The Question Kvod HaRav Shlita, Shalom U'Vracha, Thank the Rav VERY much for taking from his time to answer my questions. This question is a "follow-up" to question 265, in which the Rav mentioned Rav Moshe Feinstein's ZTs"L Psak regarding the chiyuv of living in Eretz Yisrael today, that it is "…only a voluntary Mitzva.". It is on the understanding of this Psak, that I would respectfully ask the Rav's help. As far as I am able to understand the Igrot Moshe, Even HaEzer, Siman 102, the Rav says: 1. Most Poskim agree that living in Eretz Yisrael IS a mitzvah today. 2. By living in Eretz Yisrael one fulfills a mitzvah 3. For Rav Feinstein ZTs"L the justification for living outside of Eretz Yisrael stems from R' Chaim of the Tosfot in Ketubot who feared that due to the extreme holiness of Eretz Yisrael and the mitzvoth inherent in living there, and due to our lack of knowledge in how to maintain the appropriately holy lifestyle required, we are therefore exempt of the mitzvah of living in Eretz Yisrael. It is on the last point that I would ask the RAv's help, seeing that it is seemingly upon this point that the Rav ZTs"L bases his Psak . As to the aforementioned Tosfot in Ketubot, HaRav Yizchok Nissim A"H, former Rishon LeZion quoted the RIMAT A"H "…and even R' Chaim of the Tosfot didn't negate the mitzvah of living in Eretz Yisrael in times when there was no danger on the travels there(Sakanat Drachim)….", and HaRav Chaim David HaLevi A"H writes"…and we can't trust AT ALL his(R' Chaim's) preposition(that there is no mitzvah now of living in Eretz Yisrael), since a mistaken student(Talmid ToEh) wrote it(misquoting R' Chaim)." But even if we accept the validity of R' Chaim's teaching as presented in the Tosfot in Ketubot, The SHL"A HaKadosh wrote "The holiness of Eretz Yisrael is like Gan Eden, even now while desolate, and she (Eretz Yisrael) is the gate to heaven for prayers to rise, as there is no possibility for them to ascend other than through there and then from there to the site of The Holy of Holies. AND I REJECT THE SATEMENTS THAT SAY THAT TODAY THERE IS NO MITZVAH TO LIVE IN ERETZ YISRAEL DUE TO THE UNIQUE MITZVOTH AND PUNISHMENTS FOR THOSE WHO TRANSGRESS THEM THERE. QUITE THE OPPOSITE, FORTUNATE IS HE WHO IS ABLE TO GO THERE (AS LONG AS THERE IS NO DANGER) AND BE AS ONE WHO HAS G-D AND THERFORE SHOWS THAT HE CLINGS TO G-D, AND HAS THE SHECHINAH REST ON HIM." In another place in the Igrot Moshe, Yoreh DeAh 122, the Rav says there (and it is with awe and trepidation that I paraphrase his words), that there can be no Halachic injunction today to live in Eretz Yisrael, as due to our dispersion amongst the far corners of the earth, it would be too difficult to reach Eretz Yisrael. While perhaps a valid point many years ago, is this relevant today? Today B"H, Eretz Yisrael is the center for Torah learning in the world. Millions of Jews live here in a free and open society in a high standard of living. Life expectancies and health care are among then highest in the world. Opportunities for livelihood are myriad and Tefilla and Torah learning have never been more accessible in any time in the past two thousand years. It is possible today to arrive in Eretz Yisrael, SAFELY from any point on the earth, as opposed to the hardships our forefathers had to endure when they came. In our times, the gates to Eretz Yisrael are easily and affordably opened. No pirates or plagues wait to ambush the Jew on his way here. And while there are dangers here, there are dangers (spiritual and physical) everywhere in the world, including supposedly "safe" places like America. In light of all this, and in light of the fact that Rav Feinstein's opinion is a minority opinion regarding the chiyuv of living in Eretz Yisroel today, how should a Torah observant Jew in Eretz Yisroel regard his brethren who choose to live in the exile? With tefillot for our speedy redemption, and with great love and thanks to the Rav Shlita. Akiva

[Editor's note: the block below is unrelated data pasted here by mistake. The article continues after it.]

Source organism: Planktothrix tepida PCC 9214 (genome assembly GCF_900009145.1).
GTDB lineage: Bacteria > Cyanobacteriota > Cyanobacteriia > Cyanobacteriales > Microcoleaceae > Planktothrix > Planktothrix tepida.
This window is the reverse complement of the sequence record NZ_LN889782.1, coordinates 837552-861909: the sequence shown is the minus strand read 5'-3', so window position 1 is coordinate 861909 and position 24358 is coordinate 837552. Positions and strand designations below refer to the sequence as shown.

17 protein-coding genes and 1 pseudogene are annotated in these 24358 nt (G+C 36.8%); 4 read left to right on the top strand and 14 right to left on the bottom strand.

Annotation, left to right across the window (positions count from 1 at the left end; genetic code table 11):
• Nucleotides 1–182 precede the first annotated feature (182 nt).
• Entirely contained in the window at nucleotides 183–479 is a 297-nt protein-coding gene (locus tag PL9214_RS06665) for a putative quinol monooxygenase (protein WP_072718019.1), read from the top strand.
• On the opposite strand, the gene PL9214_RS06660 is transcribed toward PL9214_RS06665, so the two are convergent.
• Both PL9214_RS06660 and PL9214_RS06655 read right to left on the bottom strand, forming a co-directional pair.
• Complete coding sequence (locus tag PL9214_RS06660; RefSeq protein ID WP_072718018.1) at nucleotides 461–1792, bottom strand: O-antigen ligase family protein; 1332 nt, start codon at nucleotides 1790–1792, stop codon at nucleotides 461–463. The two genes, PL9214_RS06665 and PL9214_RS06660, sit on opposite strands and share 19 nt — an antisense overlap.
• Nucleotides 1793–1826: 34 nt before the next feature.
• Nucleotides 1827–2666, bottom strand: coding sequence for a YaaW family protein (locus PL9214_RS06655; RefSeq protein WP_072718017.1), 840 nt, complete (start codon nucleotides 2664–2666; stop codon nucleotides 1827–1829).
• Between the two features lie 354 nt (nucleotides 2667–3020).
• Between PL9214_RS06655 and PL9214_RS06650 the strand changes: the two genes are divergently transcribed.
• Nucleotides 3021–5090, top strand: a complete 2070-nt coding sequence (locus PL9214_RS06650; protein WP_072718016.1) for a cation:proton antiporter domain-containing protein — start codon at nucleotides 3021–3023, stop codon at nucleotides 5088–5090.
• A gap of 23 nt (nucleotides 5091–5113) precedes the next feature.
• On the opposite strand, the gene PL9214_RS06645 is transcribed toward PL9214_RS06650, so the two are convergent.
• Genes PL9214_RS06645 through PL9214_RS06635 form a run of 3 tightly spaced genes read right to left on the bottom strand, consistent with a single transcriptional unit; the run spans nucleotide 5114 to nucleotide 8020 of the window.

The Answer Click here to listen to Rabbi Leff's answer.